The True Cost of Waiting


Very often, people who are considering long-term care insurance believe they are best off waiting until some future date to make the purchase. The following table should set the record straight.


Let’s say a 55-year old is contemplating buying a long-term care insurance policy with a daily benefit of $200. The inflation option selected is 5% compound. If the 55-year old waits 5 years, he/she will not only have to buy the policy based upon the rates for a 60-year old, he/she will also have forfeited five years of compounding. The $200/day would have grown to $255/day, and this is the proper comparison. To retain the value in the contract, for every year you wait you need to buy an additional 5% of coverage. Therefore, the Cost of Waiting (solely based on the difference in age) is 25.3%, but the True Cost of Waiting (based on both difference in age as well as the increase in cost of care) is actually 60.0%


Age                                  The Cost of Waiting                 The True Cost of Waiting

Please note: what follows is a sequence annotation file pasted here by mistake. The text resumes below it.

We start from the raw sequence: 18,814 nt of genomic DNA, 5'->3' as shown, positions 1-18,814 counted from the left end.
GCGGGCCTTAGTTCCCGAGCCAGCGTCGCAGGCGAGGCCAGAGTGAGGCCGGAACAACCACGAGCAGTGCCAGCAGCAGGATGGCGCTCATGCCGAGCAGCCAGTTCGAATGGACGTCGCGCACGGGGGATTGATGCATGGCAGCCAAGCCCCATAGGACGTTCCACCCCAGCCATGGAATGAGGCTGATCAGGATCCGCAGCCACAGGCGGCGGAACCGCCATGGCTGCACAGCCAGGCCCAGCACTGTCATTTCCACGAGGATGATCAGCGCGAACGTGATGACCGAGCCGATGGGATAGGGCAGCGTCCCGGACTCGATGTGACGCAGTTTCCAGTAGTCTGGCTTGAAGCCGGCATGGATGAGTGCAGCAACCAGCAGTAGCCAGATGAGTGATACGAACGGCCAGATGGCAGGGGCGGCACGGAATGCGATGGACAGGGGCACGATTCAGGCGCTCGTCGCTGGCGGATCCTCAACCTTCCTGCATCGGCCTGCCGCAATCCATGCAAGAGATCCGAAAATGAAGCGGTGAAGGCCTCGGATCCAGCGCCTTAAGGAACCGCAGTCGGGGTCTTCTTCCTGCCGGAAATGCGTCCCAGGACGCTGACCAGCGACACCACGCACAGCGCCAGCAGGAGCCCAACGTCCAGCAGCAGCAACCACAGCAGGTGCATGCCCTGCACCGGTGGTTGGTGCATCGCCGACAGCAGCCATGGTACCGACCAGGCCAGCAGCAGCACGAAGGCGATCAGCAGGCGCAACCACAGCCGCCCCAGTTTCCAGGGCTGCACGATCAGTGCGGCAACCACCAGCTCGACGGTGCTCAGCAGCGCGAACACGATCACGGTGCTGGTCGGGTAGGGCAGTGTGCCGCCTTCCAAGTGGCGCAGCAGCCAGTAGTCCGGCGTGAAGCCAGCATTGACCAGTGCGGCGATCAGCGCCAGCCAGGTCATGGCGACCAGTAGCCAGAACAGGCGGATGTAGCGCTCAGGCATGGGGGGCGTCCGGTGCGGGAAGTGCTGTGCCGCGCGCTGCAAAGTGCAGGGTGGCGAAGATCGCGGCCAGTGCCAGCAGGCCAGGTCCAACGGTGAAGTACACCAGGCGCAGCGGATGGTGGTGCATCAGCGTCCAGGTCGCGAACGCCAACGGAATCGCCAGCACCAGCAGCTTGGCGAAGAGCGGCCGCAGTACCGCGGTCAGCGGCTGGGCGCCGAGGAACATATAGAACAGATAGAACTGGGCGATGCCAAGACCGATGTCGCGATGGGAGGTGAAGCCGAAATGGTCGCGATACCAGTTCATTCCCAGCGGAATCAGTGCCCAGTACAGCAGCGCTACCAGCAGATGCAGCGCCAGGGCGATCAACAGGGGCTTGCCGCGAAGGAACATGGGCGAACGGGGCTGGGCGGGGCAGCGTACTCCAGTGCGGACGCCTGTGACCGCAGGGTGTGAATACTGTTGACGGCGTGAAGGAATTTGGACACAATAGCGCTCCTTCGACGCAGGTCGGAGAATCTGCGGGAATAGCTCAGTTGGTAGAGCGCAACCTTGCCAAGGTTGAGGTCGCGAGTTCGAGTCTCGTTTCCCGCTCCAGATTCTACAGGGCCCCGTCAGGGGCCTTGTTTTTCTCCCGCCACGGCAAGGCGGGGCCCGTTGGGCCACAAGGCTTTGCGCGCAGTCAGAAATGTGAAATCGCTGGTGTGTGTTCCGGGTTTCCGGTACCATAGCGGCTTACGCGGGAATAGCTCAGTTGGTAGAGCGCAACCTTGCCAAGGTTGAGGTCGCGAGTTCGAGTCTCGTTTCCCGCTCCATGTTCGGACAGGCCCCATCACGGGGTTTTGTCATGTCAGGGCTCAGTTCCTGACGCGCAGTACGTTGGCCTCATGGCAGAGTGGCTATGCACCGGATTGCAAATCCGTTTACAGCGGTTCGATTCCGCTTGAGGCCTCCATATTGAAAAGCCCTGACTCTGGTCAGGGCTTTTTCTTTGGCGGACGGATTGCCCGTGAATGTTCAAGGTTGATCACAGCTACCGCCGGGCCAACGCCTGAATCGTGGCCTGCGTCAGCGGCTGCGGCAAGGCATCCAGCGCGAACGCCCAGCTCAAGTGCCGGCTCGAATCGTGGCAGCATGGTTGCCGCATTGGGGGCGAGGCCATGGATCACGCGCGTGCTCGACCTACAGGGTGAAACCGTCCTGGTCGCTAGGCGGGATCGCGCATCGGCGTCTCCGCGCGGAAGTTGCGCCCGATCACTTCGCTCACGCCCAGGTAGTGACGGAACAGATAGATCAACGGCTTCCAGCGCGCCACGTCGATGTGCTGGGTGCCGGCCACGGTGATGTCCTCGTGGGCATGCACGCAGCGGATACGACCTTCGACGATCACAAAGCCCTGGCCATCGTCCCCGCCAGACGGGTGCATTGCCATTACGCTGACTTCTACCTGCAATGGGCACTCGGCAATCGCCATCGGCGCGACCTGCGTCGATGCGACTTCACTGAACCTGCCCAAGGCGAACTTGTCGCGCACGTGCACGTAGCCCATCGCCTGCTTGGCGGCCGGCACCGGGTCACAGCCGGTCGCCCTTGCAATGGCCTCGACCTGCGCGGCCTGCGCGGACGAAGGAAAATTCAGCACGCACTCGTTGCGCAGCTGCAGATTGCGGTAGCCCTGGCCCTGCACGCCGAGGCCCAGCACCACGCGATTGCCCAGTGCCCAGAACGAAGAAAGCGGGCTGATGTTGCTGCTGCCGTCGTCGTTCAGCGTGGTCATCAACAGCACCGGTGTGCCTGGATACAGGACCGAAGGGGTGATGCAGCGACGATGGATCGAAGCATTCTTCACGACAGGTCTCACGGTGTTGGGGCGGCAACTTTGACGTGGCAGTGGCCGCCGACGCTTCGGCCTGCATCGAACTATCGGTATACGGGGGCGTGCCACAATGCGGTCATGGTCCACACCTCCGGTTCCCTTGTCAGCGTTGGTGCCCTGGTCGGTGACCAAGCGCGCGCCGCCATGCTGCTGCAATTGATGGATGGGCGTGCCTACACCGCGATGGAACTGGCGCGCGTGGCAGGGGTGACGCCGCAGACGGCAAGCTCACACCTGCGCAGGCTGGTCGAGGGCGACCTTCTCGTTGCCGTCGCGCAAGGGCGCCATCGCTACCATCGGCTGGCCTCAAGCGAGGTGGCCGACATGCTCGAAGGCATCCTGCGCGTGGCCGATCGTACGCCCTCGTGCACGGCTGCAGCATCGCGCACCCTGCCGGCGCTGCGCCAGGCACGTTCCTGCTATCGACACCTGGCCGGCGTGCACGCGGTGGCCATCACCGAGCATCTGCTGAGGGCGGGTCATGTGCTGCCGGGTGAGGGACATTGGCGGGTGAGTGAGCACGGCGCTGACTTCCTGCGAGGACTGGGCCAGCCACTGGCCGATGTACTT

From         To

40               45                       9.6%                                           39.6%

45               50                       8.1%                                            38.0%

50               55                       8.1%                                            38.0%

55               60                       25.3%                                         60.0%

60               65                       34.8%                                         72.0%

65               70                       50.9%                                         92.6%

70               75                       62.6%                                         107.53%


The above is based upon a MetLife VIP2 Ideal CT-Partnership policy with the following benefits: $200/day (monthly reimbursement) – 100% Home Care, 4 years benefit,


100-days E.P., 5% compound inflation, preferred rates, & spousal discount.